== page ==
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Intellectual Factors


by Lee Edward Travis - 1935

In this chapter we limit our consideration to what is commonly known as the intellect. The intellect may be thought of in several ways: as the fundamental instrument responsible for understanding relationships; as the ability to abstract, judge, or reason; as the ability to respond well to new situations, to do 'originals'; and as the ability to learn. In many practical situations intellect may be considered to vary with the ability to learn more things or to learn the same things more quickly. We shall treat intellect mainly as the ability to understand directions or to use relations of likeness, part and whole, genus and species, or to use facts together.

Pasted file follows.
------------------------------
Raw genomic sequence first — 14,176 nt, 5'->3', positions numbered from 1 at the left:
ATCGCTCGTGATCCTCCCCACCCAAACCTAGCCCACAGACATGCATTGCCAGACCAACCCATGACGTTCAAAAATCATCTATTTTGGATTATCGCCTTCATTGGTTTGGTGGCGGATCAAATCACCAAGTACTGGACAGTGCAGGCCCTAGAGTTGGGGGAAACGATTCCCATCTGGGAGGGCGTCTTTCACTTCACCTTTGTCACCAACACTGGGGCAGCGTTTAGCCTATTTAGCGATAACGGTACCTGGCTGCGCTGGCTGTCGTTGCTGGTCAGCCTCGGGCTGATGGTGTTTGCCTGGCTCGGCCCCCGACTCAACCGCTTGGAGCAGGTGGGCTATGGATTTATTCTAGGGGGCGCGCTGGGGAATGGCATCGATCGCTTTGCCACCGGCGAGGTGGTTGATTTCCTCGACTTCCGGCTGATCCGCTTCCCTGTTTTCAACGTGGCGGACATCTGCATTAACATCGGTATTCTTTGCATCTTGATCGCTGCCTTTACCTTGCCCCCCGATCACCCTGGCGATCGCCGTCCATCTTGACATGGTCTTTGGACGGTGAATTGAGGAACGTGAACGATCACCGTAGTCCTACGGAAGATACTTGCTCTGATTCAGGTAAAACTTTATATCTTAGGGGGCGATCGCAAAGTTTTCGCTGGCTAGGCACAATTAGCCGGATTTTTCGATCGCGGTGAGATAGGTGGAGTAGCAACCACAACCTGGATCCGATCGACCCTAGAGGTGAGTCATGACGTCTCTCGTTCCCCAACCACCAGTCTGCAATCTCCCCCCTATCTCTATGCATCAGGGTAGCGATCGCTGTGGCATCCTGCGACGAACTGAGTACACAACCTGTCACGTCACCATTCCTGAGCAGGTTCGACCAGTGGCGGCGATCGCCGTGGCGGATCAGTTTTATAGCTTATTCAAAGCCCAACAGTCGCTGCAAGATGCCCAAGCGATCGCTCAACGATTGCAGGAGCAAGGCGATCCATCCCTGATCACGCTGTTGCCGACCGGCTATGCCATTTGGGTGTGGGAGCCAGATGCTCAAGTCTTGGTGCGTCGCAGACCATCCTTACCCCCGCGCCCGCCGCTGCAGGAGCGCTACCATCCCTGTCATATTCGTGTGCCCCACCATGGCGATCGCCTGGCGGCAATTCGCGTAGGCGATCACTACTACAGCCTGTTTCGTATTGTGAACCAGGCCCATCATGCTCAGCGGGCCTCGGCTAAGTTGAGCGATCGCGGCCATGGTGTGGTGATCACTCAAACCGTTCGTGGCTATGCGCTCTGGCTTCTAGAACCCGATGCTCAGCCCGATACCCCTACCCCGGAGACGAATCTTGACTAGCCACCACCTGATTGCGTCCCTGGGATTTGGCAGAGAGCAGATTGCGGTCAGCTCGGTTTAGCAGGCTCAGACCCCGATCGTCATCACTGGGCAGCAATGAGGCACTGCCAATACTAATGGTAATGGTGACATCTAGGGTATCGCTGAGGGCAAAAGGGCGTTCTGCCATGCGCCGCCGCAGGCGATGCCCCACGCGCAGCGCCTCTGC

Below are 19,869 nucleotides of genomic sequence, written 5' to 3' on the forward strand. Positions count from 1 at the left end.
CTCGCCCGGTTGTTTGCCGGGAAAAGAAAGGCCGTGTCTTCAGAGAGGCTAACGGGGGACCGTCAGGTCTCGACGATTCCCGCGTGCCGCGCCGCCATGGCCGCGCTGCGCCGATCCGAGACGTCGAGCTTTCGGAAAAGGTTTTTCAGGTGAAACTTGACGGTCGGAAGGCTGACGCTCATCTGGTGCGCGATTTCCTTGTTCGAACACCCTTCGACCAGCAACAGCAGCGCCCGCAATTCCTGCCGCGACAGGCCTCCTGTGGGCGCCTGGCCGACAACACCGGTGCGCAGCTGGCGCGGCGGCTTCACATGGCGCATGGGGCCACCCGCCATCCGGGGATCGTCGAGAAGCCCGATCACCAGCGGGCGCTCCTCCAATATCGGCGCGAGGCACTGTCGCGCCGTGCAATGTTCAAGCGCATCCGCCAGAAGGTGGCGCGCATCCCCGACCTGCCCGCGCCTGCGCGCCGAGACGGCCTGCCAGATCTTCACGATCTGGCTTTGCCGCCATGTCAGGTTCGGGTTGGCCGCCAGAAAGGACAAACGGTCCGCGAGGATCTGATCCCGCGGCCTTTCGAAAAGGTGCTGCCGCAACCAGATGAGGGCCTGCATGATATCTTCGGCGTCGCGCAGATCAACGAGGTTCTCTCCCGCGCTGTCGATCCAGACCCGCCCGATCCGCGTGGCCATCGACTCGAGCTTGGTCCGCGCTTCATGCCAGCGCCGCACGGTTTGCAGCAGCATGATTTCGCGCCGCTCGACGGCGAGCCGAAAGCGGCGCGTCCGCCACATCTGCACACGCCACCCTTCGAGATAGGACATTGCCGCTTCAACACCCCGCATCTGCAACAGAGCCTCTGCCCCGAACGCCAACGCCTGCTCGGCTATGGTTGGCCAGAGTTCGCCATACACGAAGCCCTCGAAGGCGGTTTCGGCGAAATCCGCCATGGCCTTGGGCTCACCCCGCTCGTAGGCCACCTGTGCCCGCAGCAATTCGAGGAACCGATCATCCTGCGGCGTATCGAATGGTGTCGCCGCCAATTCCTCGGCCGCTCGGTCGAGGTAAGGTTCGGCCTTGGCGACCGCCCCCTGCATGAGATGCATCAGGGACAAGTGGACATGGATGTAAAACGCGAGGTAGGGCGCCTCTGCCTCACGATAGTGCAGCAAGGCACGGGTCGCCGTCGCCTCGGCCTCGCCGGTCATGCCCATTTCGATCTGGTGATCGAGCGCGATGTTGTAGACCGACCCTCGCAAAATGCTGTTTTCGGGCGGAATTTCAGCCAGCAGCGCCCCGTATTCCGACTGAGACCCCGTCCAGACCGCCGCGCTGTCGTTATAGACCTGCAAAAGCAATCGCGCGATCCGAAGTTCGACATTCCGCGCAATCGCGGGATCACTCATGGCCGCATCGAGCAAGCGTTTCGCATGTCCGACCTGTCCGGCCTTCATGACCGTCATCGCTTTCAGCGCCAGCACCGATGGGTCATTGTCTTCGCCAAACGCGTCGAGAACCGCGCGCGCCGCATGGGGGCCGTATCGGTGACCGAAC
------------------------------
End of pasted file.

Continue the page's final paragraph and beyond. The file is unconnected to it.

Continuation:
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This article originally appeared as NSSE Yearbook Vol 34, No. 1.


Cite This Article as: Teachers College Record Volume 36 Number 9, 1935, p. 37-47
https://www.tcrecord.org ID Number: 20632, Date Accessed: 12/10/2019 11:01:27 AM

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